Emergency Care

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What’s really in a defibrillation shock?

 

The therapeutic defibrillation dose is a defined set of electrical characteristics over a defined time, measured as energy in joules (J). This total output involves voltage (electromotive push), current (flow of electricity) and duration (delivery time). Each characteristic plays an important and different role in successful defibrillation.

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Maximize conversion rates with the 360J BTE waveform

LIFEPAK defibrillators use the biphasic truncated exponential (BTE) waveform and offer the most commercially available defibrillation energy in the industry. Clinical data shows for cardiac arrest patients who need multiple shocks, 360 joules improves conversion rates. 

Low-energy defibrillators limited to 200J that use rectilinear biphasic waveforms (RBW) rely only on the level of current (A), which is only one electrical characteristic of a shock. No single characteristic of any biphasic shock waveform determines conversion rate.

 

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Biphasic measurements testing at 90 ohms with the Physio-Control LIFEPAK 15 monitor/defibrillator, Zoll X-Series® monitor/defibrillator. Average human impedance range is approximately 70-80ohms.

 

Clinical overview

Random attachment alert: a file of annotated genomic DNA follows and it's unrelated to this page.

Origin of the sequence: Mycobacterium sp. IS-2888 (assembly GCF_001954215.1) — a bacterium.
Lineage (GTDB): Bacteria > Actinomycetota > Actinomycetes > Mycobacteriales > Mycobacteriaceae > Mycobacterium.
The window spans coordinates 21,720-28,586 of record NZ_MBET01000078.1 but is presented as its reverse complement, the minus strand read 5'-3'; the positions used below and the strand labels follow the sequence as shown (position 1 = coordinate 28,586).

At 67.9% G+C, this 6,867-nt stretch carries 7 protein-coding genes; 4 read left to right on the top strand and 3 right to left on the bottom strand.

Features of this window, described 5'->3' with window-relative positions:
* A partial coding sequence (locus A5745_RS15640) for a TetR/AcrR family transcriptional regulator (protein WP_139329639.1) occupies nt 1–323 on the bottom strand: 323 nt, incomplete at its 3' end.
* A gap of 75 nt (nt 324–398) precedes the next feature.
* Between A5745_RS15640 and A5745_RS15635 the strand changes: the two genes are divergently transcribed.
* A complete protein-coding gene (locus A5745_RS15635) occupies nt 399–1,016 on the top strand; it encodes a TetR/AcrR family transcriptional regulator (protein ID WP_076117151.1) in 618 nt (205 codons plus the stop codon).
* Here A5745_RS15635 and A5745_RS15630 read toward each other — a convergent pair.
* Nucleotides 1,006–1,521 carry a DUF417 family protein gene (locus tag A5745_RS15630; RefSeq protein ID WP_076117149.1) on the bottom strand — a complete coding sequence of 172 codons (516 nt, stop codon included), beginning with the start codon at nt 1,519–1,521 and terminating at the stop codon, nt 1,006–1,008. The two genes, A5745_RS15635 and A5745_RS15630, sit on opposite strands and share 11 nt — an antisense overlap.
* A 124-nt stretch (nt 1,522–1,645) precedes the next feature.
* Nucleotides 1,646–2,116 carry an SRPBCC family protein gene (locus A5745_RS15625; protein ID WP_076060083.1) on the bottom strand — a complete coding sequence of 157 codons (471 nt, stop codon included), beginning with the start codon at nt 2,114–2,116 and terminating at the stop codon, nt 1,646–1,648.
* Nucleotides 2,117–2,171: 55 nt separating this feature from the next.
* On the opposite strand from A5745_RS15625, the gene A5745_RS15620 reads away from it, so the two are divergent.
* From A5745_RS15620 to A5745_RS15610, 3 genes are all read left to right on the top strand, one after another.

LIFEPAK monitor/
defibrillators and AEDs use 360J biphasic technology

Peer-reviewed, published clinical studies point to a strong association between higher conversion rates and higher biphasic defibrillation energy up to 360 joules. The Stryker full energy biphasic waveform has been evaluated in nearly twice as many cardiac arrest patients as all other device manufacturers combined. 

read the clinical overview

Clinical technology

12-lead and STEMI

The University of Glasgow ECG analysis program used in LIFEPAK 15
monitor/defibrillators has been used around the world for over 30 years. 

Learn more

Airway and breathing

Capnography provides an objective tool for assessing respiratory status and can guide confirming, monitoring and documenting ET tube placement. 

Learn more

CPR and circulation

High-quality and consistent CPR – from bystanders to professional first responders through the hospital – is a major link in the chain of survival. 

Learn more

Sources

1Independent survey of 200 U.S. hospitals. Calo Research Services. September 2015.

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